She sets out to explain what has happened to the labour market over the last 30 years and how the changes have had a massive impact upon the middle class. She also tackles the difficult and contentious issue about women entering the work force and the net effect this has had, she also shows how capitalists have forced families to provide two wage earners in order to survive whilst also at the same time, not investing in labour productivity through training and throwing millions more out of the workforce.

Do I think we can all make it if we just try harder.....no because income inequality will still persist, which leads to a situation where poorer workers can not afford the best ski resort... but also can not afford the best bread or any bread at all.

Xenia Sun 28-Oct-12 12:33:36

You cannot have social mobility without also people going downwards. It's a two way street.

I never said everyone can do well. However in the UK more than most countries as we provide free education etc if you are good and work hard you can do well.

I think it is great more women work. If that means wages are less or housing costs higher that is the price we pay for equality.

I don't agree the middle class are in a difficult period. My parents were first married under rationing after WWII. Today is a picnic compared to those days. The 70s were dire in the UK, not fun at all, inflation 6-0% over 3 years, 3 day week. Mass unemployed. I don't think there has been some halycon days for the middle class at all. It is rose tinted spectacles.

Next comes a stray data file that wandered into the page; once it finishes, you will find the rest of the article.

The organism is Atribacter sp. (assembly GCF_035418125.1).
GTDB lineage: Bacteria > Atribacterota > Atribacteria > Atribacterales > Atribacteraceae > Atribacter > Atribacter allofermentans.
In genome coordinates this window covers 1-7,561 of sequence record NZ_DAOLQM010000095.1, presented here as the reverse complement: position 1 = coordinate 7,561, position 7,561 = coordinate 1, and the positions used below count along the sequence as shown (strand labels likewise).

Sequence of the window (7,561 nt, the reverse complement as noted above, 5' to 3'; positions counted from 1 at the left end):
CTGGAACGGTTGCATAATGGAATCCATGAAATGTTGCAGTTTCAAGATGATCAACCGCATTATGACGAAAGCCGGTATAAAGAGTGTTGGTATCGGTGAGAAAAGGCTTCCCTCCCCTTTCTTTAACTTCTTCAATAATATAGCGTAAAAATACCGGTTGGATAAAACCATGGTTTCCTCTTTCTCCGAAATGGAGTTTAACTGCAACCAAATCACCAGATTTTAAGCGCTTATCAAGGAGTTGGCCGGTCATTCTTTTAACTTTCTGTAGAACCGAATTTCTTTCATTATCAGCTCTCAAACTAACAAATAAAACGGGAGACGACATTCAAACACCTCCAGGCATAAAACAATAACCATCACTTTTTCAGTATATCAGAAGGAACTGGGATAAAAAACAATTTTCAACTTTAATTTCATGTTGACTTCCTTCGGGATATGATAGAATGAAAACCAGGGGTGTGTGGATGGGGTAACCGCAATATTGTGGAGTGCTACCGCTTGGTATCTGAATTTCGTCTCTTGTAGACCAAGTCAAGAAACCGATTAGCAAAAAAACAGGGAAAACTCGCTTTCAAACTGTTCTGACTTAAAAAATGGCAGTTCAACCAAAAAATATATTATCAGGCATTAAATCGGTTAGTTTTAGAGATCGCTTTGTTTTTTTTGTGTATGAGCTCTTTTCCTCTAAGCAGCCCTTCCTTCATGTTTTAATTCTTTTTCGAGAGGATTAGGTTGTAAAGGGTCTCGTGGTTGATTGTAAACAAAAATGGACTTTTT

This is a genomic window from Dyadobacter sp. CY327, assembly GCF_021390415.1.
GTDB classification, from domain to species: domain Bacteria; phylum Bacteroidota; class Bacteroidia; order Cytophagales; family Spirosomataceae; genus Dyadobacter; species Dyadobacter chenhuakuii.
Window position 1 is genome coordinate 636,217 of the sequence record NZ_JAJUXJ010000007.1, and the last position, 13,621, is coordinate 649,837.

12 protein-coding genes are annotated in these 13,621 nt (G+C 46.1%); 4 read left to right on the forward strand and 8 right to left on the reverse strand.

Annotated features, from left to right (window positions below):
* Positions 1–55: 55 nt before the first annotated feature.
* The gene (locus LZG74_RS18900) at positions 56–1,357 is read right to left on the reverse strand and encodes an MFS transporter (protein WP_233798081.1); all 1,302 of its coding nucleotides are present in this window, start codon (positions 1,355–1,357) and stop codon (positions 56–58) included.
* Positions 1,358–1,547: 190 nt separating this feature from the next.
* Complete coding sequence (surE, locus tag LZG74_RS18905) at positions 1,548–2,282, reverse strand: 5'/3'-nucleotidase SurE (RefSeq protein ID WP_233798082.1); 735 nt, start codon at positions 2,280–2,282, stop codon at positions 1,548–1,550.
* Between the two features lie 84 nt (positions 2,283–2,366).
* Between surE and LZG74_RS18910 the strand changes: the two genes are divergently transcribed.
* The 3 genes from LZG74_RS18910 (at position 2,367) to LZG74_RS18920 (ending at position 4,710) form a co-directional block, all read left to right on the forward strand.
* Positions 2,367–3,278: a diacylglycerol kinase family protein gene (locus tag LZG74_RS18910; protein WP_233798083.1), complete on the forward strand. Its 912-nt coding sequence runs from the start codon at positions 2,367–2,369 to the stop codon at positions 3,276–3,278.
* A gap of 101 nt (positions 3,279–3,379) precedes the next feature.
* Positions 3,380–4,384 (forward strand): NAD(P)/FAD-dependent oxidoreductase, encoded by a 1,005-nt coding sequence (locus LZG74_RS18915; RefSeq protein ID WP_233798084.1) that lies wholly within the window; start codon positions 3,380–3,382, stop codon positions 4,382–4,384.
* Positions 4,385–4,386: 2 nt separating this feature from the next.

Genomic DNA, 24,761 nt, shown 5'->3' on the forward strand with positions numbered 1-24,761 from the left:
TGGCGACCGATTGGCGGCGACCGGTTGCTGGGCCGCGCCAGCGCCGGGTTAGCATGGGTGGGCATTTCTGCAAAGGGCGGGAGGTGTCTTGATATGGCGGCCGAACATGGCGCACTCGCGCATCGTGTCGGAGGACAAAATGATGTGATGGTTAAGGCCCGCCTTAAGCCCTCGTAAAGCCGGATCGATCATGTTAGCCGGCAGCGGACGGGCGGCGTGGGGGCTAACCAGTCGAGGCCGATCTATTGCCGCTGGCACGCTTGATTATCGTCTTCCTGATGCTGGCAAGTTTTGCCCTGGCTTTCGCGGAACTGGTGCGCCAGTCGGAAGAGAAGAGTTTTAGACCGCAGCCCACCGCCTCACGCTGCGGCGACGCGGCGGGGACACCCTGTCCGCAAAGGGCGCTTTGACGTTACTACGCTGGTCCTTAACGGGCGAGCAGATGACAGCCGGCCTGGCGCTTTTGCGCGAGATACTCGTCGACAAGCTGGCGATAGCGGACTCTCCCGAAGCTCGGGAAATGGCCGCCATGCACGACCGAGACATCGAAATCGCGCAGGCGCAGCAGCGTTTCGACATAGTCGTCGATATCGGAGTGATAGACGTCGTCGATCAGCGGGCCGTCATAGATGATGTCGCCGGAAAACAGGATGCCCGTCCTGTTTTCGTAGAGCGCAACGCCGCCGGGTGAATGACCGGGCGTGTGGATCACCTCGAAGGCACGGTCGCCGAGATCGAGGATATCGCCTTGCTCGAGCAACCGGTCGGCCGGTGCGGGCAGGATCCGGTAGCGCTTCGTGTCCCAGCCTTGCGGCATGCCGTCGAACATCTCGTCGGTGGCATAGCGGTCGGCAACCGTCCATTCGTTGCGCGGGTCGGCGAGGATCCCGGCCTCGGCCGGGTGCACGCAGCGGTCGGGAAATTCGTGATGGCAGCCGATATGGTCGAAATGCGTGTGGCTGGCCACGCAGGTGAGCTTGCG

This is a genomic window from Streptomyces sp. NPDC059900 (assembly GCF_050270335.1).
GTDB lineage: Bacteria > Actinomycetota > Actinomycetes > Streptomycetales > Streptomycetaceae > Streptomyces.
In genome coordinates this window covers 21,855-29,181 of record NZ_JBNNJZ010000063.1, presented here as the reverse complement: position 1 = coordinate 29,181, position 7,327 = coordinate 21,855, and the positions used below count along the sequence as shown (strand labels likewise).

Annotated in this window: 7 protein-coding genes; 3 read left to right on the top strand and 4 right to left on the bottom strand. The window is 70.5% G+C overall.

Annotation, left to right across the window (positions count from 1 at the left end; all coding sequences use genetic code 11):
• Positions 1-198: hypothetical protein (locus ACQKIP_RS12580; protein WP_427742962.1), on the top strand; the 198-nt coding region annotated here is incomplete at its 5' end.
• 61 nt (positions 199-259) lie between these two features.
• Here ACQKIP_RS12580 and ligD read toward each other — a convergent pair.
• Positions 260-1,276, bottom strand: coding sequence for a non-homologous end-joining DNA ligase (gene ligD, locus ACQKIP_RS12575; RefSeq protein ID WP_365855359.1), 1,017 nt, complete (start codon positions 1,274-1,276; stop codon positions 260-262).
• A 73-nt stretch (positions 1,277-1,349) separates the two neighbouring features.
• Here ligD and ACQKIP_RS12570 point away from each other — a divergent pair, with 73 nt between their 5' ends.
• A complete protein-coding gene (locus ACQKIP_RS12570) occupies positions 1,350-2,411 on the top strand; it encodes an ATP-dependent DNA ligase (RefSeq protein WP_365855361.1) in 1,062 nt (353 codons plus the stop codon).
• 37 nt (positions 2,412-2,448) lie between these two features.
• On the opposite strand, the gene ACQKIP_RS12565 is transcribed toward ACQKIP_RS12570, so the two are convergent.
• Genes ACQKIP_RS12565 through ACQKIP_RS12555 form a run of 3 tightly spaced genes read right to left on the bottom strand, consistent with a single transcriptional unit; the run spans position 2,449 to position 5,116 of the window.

I certainly believe in the alleviation of absolute poverty and ensuring the poor are fed in this country.

China has an emerging middle class - see yesterdays' Weekend FT magazine which started a 3 part series which was interesting. They will of course have many many more people who aren't part of that economic miracle and more diffderences between rich and poor yet in a land where communism supposedly rules and now we find out all the top brass have biolionaire relatives. Plus ca change.